At the end of February, ABC estimated that the construction industry would need to attract nearly 650,000 additional workers on top of the normal pace of hiring in 2022 to meet the demand for labor.

Based on historical Census Bureau Job-to-Job flow data, an estimated 1.2 million construction workers will leave their jobs to work in other industries in 2022. It is expected that this will be offset by an anticipated 1.3 million workers who will leave other industries to work in construction.

In 2023, it is anticipated that the industry will need to bring in 590,000 new workers in order to meet industry demand—presuming that construction spending growth slows next year.

Previous Results

Last month, the AIA revealed the ABI for January, revealing a slight improvement in business conditions for architecture firms.

While the ABI score decreased one point to 51, it marked the twelfth consecutive month of positive readings for the index. Inquiries into new work and the value of new design contracts both remained strong as well, reporting scores of 61.9 and 56.1 respectively.

Additional highlights from the January report included:

  • Regional averages: South (61.2); Midwest (51.5); West (47.6); Northeast (46.8); and
  • Sector index breakdown: mixed practice (59.3); multi-family residential (50.1); commercial/industrial (54.2); institutional (47.3).

In January, the AIA confirmed that the ABI ended 2021 on a strong note, having reported a score of 52 for the month of December.

The ABI score for rose one point compared to 51 reported in November. Inquiries into new work and the value of new design contracts also remained strong, however, and backlogs—at an average of 6.5 months—remained near their highest levels since the AIA began tracking this metric in 2010.

Additional highlights about the December report included:

  • Regional averages: South (56.4); Midwest (51.0); West (47.5); Northeast (45.3);
  • Sector index breakdown: mixed practice (60.6); multi-family residential (49.2); commercial/industrial (49.2); institutional (47.6);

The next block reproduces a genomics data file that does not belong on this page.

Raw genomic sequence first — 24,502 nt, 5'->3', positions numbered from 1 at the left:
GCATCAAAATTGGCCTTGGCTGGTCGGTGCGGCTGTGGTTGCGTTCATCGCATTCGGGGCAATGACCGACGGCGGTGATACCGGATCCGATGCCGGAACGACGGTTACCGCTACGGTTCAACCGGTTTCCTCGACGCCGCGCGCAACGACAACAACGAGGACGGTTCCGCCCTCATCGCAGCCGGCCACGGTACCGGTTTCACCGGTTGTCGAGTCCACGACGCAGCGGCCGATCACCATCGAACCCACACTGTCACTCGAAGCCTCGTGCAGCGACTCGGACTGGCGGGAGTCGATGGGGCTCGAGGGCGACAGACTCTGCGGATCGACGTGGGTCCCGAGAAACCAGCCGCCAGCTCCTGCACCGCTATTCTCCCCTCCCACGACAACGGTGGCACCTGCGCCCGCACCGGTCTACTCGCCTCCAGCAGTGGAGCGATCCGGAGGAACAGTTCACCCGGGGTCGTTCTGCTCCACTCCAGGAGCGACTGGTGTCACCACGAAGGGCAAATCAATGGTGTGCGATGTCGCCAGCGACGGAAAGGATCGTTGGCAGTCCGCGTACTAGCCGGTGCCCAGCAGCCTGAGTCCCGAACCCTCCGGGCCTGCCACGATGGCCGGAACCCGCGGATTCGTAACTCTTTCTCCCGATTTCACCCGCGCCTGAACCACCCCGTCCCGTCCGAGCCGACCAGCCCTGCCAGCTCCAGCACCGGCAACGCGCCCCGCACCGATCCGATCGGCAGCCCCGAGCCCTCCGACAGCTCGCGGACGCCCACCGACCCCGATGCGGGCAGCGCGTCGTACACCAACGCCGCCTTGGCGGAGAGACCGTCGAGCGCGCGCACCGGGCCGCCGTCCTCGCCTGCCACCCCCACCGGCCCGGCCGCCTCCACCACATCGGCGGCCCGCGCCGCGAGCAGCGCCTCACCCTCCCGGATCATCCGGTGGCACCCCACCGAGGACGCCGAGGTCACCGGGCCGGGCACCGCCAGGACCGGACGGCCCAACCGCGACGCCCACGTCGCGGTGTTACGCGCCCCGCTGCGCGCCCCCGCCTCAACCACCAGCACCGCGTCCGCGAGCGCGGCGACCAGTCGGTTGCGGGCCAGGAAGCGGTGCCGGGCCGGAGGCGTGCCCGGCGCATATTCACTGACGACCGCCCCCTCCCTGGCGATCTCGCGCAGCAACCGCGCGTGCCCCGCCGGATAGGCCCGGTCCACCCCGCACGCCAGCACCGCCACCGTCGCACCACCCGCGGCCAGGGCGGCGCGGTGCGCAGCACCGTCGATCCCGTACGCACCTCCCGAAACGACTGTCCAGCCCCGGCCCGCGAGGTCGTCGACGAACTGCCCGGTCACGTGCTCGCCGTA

• Project inquiries index: 66.8; and
  • Design contracts index: 55.8.

For its tenth consecutive month, the AIA reported that the ABI revealed a continued demand for design services in November.

The ABI score for the month was logged at being 51. While the score had slightly reduced from October’s 54.3. During November, scoring for both the new project inquiries and design contracts moderated slightly, but remained in positive territory, posting scores of 59.4 and 55.8, respectively.

Additional highlights about the November report included:

  • Regional averages: Midwest (57.6); South (53.7); West (50.9); Northeast (45.5); and
  • Sector index breakdown: mixed practice (56.9); multi-family residential (51.4); commercial/industrial (50.5); institutional (50.1).

In October, the AIA reported that it’s ABI score for the month fell slightly to 54.3 compared to the 56.6 recorded in September. During October, scoring for both the new project inquiries and design contracts expanded, posting scores of 62.9 and 58.0, respectively.

Other key highlights from the October ABI included:

  • Regional averages: Midwest (61.9); South (58.2); West (53.4); Northeast (48.6); and

Sector index breakdown: mixed practice (58.7); commercial/industrial (57.4); multi-family residential (55.8); institutional (51.4).

The previous month, the ABI score increased slightly from 55.6 in August to 56.6. The single-digit increase was witnessed from July to August as well.

While the ABI continued to climb throughout the spring and summer of 2021, it wasn’t until February that the report would indicate its first positive mark since before the COVID-19 pandemic. Reportedly a boost from January’s score of 44.9, the report revealed a score of 53.3.

One of the ABI’s lowest points was at the end of March 2020, when it plummeted from the pandemic. That index revealed a 20.1 drop in points to a score of 33.3. The score nearly doubled the decrease of 9.4 points experienced at the beginning of the 2001 recession and the loss of 8.3 points recorded during the Great Recession, making it the index’s largest single month decline in its nearly 25-year history.

   

Tagged categories: American Institute of Architects (AIA); Architects; Architecture; Billings; Color + Design; Commercial / Architectural; Economy; Good Technical Practice; Maintenance + Renovation; Market; Market data; NA; North America; Program/Project Management; Project Management; Projects - Commercial